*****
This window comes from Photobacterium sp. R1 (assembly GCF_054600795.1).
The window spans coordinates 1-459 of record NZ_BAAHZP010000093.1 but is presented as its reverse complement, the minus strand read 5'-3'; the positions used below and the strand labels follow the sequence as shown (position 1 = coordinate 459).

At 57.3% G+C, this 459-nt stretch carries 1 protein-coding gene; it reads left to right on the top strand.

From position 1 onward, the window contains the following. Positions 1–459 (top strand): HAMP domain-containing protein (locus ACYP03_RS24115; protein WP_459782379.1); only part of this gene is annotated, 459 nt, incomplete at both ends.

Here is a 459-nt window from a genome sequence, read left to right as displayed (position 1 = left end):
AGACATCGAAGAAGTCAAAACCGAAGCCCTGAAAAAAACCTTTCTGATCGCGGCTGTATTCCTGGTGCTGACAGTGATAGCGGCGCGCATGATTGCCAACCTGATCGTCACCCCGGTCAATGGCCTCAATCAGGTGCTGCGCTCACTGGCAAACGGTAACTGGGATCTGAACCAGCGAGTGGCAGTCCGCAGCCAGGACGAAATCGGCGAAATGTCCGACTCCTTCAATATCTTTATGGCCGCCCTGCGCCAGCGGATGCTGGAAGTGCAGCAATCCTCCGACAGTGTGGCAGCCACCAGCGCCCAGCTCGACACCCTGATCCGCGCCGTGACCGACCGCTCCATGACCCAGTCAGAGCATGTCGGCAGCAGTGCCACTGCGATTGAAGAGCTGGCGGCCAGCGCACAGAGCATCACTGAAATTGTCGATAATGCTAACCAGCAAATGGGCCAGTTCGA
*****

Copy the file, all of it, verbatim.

This window comes from Photobacterium sp. R1 (assembly GCF_054600795.1).
The window spans coordinates 1-459 of record NZ_BAAHZP010000093.1 but is presented as its reverse complement, the minus strand read 5'-3'; the positions used below and the strand labels follow the sequence as shown (position 1 = coordinate 459).

At 57.3% G+C, this 459-nt stretch carries 1 protein-coding gene; it reads left to right on the top strand.

From position 1 onward, the window contains the following. Positions 1–459 (top strand): HAMP domain-containing protein (locus ACYP03_RS24115; protein WP_459782379.1); only part of this gene is annotated, 459 nt, incomplete at both ends.

Here is a 459-nt window from a genome sequence, read left to right as displayed (position 1 = left end):
AGACATCGAAGAAGTCAAAACCGAAGCCCTGAAAAAAACCTTTCTGATCGCGGCTGTATTCCTGGTGCTGACAGTGATAGCGGCGCGCATGATTGCCAACCTGATCGTCACCCCGGTCAATGGCCTCAATCAGGTGCTGCGCTCACTGGCAAACGGTAACTGGGATCTGAACCAGCGAGTGGCAGTCCGCAGCCAGGACGAAATCGGCGAAATGTCCGACTCCTTCAATATCTTTATGGCCGCCCTGCGCCAGCGGATGCTGGAAGTGCAGCAATCCTCCGACAGTGTGGCAGCCACCAGCGCCCAGCTCGACACCCTGATCCGCGCCGTGACCGACCGCTCCATGACCCAGTCAGAGCATGTCGGCAGCAGTGCCACTGCGATTGAAGAGCTGGCGGCCAGCGCACAGAGCATCACTGAAATTGTCGATAATGCTAACCAGCAAATGGGCCAGTTCGA